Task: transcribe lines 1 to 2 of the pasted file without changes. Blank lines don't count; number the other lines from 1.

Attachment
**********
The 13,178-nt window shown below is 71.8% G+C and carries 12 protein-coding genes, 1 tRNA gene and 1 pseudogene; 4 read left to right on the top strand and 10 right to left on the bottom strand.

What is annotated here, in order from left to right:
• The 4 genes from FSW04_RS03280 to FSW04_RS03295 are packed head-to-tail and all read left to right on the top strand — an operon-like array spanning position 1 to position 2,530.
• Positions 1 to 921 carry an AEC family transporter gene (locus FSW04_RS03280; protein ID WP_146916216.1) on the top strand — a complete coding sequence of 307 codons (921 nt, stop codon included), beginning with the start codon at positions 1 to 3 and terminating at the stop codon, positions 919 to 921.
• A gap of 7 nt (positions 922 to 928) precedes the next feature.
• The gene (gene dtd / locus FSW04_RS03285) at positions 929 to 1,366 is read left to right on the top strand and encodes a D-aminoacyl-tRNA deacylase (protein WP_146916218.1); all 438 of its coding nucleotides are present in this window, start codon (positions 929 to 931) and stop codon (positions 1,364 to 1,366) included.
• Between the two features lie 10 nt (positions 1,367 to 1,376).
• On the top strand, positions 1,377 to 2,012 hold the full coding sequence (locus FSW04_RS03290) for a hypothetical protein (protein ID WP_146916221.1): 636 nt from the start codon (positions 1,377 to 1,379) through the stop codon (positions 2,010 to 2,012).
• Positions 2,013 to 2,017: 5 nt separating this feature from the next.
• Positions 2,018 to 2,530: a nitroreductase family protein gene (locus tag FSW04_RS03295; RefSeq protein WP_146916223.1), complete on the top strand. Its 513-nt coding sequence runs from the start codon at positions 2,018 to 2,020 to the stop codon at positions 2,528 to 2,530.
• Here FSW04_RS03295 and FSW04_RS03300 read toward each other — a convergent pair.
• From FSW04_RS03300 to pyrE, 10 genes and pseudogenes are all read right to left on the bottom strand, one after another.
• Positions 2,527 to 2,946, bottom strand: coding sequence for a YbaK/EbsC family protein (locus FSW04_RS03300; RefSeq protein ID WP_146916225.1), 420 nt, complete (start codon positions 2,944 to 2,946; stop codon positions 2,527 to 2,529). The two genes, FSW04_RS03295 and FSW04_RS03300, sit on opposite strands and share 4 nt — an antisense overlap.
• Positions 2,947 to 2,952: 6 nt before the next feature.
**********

The 13,178-nt window shown below is 71.8% G+C and carries 12 protein-coding genes, 1 tRNA gene and 1 pseudogene; 4 read left to right on the top strand and 10 right to left on the bottom strand.

What is annotated here, in order from left to right: